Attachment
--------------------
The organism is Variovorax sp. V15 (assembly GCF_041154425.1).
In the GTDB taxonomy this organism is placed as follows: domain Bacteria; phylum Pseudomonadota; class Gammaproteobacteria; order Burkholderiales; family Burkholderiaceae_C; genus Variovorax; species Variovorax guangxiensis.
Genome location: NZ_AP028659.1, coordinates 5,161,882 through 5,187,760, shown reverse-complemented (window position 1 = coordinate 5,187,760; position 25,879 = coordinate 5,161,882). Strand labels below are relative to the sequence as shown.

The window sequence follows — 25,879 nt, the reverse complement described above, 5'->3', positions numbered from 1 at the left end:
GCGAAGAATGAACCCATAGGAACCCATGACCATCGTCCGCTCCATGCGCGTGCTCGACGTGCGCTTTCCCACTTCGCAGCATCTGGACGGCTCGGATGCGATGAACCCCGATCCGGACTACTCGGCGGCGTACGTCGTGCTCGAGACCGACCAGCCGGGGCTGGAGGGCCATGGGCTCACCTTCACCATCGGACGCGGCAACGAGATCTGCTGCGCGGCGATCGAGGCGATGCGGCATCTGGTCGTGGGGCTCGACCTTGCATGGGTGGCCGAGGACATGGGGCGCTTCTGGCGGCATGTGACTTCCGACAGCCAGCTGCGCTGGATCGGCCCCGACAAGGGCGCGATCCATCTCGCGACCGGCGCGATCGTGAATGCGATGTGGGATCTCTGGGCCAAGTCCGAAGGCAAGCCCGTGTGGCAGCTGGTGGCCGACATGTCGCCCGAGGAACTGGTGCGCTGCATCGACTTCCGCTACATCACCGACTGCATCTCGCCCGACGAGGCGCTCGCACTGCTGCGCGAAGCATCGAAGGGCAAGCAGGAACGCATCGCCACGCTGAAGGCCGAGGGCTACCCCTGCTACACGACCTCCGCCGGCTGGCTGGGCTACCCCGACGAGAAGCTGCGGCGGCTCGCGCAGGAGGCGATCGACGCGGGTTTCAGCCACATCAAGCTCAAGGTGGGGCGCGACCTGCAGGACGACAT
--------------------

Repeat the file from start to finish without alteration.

The organism is Variovorax sp. V15 (assembly GCF_041154425.1).
In the GTDB taxonomy this organism is placed as follows: domain Bacteria; phylum Pseudomonadota; class Gammaproteobacteria; order Burkholderiales; family Burkholderiaceae_C; genus Variovorax; species Variovorax guangxiensis.
Genome location: NZ_AP028659.1, coordinates 5,161,882 through 5,187,760, shown reverse-complemented (window position 1 = coordinate 5,187,760; position 25,879 = coordinate 5,161,882). Strand labels below are relative to the sequence as shown.

The window sequence follows — 25,879 nt, the reverse complement described above, 5'->3', positions numbered from 1 at the left end:
GCGAAGAATGAACCCATAGGAACCCATGACCATCGTCCGCTCCATGCGCGTGCTCGACGTGCGCTTTCCCACTTCGCAGCATCTGGACGGCTCGGATGCGATGAACCCCGATCCGGACTACTCGGCGGCGTACGTCGTGCTCGAGACCGACCAGCCGGGGCTGGAGGGCCATGGGCTCACCTTCACCATCGGACGCGGCAACGAGATCTGCTGCGCGGCGATCGAGGCGATGCGGCATCTGGTCGTGGGGCTCGACCTTGCATGGGTGGCCGAGGACATGGGGCGCTTCTGGCGGCATGTGACTTCCGACAGCCAGCTGCGCTGGATCGGCCCCGACAAGGGCGCGATCCATCTCGCGACCGGCGCGATCGTGAATGCGATGTGGGATCTCTGGGCCAAGTCCGAAGGCAAGCCCGTGTGGCAGCTGGTGGCCGACATGTCGCCCGAGGAACTGGTGCGCTGCATCGACTTCCGCTACATCACCGACTGCATCTCGCCCGACGAGGCGCTCGCACTGCTGCGCGAAGCATCGAAGGGCAAGCAGGAACGCATCGCCACGCTGAAGGCCGAGGGCTACCCCTGCTACACGACCTCCGCCGGCTGGCTGGGCTACCCCGACGAGAAGCTGCGGCGGCTCGCGCAGGAGGCGATCGACGCGGGTTTCAGCCACATCAAGCTCAAGGTGGGGCGCGACCTGCAGGACGACAT